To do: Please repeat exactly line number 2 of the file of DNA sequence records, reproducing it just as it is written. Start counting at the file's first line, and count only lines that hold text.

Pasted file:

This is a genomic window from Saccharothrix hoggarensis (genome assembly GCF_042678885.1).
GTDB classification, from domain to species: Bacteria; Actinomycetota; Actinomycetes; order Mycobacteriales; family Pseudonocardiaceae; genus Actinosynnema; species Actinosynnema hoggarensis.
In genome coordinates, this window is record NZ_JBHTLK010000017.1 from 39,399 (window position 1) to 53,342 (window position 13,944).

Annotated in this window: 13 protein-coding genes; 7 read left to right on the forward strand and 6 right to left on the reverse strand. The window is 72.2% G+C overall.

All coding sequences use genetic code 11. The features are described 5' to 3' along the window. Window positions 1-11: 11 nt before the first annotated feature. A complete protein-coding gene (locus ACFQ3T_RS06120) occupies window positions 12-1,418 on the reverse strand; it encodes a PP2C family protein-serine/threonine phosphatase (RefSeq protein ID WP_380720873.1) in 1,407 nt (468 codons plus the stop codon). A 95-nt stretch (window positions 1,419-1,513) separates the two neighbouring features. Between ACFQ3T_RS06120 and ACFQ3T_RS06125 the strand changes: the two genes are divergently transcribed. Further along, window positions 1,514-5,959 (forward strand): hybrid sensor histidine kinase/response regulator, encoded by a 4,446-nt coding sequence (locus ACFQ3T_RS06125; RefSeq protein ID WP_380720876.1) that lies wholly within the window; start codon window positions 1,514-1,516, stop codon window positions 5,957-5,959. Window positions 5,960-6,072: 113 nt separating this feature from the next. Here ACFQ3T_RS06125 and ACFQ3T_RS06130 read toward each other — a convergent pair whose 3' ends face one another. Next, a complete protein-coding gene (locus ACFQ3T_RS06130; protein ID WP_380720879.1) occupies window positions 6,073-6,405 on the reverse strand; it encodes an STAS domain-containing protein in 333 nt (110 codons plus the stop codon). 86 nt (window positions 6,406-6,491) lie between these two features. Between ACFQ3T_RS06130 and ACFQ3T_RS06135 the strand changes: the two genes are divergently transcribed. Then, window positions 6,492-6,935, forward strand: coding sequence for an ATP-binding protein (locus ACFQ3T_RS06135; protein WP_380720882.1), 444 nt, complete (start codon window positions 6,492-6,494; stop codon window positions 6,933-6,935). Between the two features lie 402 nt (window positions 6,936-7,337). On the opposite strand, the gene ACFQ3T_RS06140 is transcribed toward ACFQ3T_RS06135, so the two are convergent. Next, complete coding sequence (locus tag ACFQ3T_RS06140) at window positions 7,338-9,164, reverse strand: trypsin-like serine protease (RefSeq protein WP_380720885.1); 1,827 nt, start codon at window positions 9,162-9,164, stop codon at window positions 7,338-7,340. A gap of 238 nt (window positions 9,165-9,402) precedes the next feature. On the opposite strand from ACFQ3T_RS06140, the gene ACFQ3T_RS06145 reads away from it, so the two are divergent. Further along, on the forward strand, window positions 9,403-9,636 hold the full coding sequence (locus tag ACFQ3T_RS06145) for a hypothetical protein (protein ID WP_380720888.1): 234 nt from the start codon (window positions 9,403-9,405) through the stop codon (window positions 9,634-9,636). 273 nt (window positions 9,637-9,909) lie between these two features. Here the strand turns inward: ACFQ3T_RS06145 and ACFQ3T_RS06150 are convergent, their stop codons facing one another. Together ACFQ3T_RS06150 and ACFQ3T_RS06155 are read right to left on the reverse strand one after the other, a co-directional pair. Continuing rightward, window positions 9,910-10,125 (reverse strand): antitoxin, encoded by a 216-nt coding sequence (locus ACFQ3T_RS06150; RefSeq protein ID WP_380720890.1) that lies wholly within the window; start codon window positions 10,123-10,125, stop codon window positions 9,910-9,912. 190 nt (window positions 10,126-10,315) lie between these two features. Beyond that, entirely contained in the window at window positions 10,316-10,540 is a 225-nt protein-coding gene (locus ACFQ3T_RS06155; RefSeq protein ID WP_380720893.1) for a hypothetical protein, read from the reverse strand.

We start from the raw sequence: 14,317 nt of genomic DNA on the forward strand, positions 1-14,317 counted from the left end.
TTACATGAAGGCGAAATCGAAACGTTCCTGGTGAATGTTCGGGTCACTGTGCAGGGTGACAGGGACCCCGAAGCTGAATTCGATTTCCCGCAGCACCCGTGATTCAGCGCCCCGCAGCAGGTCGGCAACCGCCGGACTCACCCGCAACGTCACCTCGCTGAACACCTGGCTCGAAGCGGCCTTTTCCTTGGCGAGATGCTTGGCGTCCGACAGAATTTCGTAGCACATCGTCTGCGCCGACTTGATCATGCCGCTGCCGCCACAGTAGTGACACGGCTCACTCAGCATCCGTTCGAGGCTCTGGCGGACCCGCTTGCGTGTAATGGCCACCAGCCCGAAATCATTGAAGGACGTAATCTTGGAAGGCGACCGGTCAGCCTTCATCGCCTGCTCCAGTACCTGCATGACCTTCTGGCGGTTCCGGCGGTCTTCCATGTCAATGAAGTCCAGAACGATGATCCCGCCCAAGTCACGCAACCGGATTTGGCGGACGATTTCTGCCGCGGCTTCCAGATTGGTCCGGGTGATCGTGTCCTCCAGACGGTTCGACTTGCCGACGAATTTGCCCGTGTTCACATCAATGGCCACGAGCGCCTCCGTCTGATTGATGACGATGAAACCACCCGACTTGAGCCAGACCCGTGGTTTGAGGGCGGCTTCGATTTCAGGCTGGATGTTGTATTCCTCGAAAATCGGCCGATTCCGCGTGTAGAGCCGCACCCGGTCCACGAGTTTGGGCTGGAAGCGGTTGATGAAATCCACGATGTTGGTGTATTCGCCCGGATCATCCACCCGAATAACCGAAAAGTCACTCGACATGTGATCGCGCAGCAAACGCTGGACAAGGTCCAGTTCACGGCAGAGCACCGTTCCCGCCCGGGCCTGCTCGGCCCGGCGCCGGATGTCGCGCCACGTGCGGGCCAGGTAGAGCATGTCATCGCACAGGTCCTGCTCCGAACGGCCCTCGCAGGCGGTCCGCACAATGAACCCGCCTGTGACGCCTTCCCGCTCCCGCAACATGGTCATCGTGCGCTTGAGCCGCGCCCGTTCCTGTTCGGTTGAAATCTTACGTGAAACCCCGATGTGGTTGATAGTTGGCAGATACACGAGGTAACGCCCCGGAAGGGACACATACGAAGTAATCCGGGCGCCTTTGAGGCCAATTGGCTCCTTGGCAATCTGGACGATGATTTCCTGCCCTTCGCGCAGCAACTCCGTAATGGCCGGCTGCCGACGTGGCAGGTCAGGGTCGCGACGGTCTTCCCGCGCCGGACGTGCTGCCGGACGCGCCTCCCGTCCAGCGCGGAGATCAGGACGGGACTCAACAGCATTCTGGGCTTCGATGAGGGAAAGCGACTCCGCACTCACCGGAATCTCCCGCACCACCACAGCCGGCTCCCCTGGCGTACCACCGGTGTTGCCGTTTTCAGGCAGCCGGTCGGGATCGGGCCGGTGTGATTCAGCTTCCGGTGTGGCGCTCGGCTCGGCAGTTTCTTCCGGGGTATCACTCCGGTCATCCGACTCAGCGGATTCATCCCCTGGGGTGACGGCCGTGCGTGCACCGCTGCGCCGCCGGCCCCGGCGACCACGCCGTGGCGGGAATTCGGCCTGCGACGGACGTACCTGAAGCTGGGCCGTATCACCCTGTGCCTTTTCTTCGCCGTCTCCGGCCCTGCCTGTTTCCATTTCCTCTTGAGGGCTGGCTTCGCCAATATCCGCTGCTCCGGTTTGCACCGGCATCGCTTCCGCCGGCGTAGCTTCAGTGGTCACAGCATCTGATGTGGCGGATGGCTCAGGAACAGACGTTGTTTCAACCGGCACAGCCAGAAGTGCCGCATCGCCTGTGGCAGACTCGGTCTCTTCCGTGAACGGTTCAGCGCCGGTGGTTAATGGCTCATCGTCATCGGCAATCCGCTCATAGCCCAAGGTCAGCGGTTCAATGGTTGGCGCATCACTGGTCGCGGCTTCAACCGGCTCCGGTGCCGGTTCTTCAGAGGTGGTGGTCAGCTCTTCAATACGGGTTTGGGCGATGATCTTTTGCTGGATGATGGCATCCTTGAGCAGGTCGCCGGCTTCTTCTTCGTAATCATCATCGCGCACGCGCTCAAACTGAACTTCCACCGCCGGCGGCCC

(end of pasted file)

GTDB classification, from domain to species: Bacteria; Actinomycetota; Actinomycetes; order Mycobacteriales; family Pseudonocardiaceae; genus Actinosynnema; species Actinosynnema hoggarensis.